Illumination matters. Revisiting the Roman house in a new light

Research output: ThesisDoctoral Thesis (compilation)

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Interpreting the social complexity of the Roman house requires a careful evaluation of existing evidence. With this in mind, recent work in the field has proposed a variety of different approaches, focusing each time on a specific type of source (architecture and décor, ancient texts, material evidence from excavated houses), each in turn recursively deemed more adequate for the purpose or more fruitful and less biased. This opposition of approaches and critiques between scholars has yielded an extraordinarily rich picture that, however, leaves some of the social dynamics of domestic space out of our reach. This dissertation, focusing on the case study of the House of the Greek Epigrams in the northern part of Insula V 1 in Pompeii, suggests a further level of understanding that combines the aforementioned types of sources with simulations and digital analyses to support archaeological interpretation. Everything visible in the house, including its architecture and its decorations, actively participated in the construction of the social identity of the owner of the house and the Romanitas of his family. However, everything visible is so by virtue of light, which is not a mere medium, but actively partakes in social dynamics and can be manipulated to meet certain demands. In this dissertation, light is considered in its dual aspect as a physical and as a visual and sensory phenomenon. Starting from the assumption that light is a powerful social agent, the study investigates, through historically grounded and physically accurate lighting simulations and analyses, the intertwined spatial and social circulation patterns in order to derive new insights into the social dynamics of the Roman house. In particular, this study argues that the social space of the Roman house was characterized by a greater complexity than that conveyed by ancient sources. It suggests a more nuanced picture, one of light and shadow but also of activity at different times of the day and year, and richer in people both in the foreground and in the background.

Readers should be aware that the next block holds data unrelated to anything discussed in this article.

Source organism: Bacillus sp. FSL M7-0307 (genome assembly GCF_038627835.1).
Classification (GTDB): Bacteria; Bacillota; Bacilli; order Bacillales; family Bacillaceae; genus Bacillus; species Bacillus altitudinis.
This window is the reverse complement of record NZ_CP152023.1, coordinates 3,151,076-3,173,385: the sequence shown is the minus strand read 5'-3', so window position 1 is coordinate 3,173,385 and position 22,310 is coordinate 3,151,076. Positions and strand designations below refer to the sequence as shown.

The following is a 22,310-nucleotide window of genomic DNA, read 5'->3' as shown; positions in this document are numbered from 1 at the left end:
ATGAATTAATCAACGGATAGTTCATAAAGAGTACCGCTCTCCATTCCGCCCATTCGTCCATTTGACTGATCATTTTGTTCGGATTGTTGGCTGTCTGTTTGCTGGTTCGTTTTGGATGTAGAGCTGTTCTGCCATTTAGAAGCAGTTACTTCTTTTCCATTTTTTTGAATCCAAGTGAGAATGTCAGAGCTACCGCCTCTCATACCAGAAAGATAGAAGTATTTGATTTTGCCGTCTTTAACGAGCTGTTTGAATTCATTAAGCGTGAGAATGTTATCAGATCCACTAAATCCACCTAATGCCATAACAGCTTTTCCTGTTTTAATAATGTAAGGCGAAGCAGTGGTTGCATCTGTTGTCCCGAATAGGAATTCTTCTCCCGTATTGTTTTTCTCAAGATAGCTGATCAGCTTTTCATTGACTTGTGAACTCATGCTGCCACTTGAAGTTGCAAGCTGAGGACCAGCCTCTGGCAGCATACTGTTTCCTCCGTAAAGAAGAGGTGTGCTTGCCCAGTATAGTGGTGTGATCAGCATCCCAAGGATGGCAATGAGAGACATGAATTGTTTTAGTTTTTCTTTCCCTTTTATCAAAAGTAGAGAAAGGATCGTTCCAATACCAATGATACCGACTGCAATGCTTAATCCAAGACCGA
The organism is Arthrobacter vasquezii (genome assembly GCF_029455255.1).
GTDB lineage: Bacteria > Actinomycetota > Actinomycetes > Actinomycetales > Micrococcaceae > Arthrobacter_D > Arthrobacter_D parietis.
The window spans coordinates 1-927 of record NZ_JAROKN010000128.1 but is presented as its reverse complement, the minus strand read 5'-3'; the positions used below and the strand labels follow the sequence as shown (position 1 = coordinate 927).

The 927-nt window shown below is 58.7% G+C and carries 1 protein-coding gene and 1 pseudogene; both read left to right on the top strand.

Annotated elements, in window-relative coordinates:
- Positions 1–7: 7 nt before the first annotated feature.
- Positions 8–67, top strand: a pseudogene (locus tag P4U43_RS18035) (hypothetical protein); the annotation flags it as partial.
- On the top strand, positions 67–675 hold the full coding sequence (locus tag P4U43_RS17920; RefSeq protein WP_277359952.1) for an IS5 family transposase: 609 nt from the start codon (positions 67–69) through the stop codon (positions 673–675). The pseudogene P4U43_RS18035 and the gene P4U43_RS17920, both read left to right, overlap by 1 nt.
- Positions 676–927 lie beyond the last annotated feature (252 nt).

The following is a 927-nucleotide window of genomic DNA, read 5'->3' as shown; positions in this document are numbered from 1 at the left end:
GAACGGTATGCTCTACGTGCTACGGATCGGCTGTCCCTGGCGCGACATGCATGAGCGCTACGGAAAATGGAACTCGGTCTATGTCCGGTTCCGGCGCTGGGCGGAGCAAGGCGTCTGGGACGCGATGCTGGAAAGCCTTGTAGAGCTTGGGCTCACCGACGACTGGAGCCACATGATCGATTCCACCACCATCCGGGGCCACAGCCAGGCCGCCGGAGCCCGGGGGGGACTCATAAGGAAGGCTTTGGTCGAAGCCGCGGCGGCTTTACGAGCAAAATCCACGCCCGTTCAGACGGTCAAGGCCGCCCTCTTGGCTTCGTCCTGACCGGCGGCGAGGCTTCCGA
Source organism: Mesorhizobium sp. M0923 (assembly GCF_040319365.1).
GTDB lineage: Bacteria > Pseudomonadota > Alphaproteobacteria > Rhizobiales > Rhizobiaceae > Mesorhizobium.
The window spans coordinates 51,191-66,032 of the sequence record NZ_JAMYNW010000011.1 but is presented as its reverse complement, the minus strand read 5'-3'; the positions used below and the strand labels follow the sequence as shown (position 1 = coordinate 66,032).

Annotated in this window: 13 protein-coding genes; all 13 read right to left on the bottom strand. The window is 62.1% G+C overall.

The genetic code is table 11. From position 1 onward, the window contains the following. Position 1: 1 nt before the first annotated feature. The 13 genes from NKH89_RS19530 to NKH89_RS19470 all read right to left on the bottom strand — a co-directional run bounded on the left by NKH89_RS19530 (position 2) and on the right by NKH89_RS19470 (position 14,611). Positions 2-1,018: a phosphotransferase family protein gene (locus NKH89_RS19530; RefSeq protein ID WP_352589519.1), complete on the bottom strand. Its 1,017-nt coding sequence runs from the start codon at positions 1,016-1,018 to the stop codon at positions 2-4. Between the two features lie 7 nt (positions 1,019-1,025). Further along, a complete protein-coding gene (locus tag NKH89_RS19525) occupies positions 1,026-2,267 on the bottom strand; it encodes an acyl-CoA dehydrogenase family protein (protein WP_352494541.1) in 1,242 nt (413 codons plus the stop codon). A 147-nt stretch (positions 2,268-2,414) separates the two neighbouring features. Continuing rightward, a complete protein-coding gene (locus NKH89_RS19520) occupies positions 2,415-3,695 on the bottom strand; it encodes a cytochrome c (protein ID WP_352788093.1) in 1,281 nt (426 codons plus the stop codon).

Original languageEnglish
Awarding Institution
  • Classical archaeology and ancient history
  • Gerding, Henrik, Supervisor
  • Leander Touati, Anne-Marie, Assistant supervisor
  • Niehorster, Diederick C, Assistant supervisor
Award date2023 May 26
ISBN (Print)978-91-89415-71-3
ISBN (electronic) 978-91-89415-72-0
Publication statusPublished - 2023 Apr 28

Bibliographical note

Defence details
Date: 2023-05-26
Time: 13:15
Place: LUX:C121
External reviewer
Name: Joanne Berry
Title: Associate Professor
Affiliation: Swansea University

Subject classification (UKÄ)

  • Classical Archaeology and Ancient History

Free keywords

  • House of the Greek Epigrams
  • Roman domestic space
  • Pompeii
  • lighting simulation
  • lamps
  • digital archaeology
  • 3D
  • virtual reality
  • eye-tracking
  • 3D GIS


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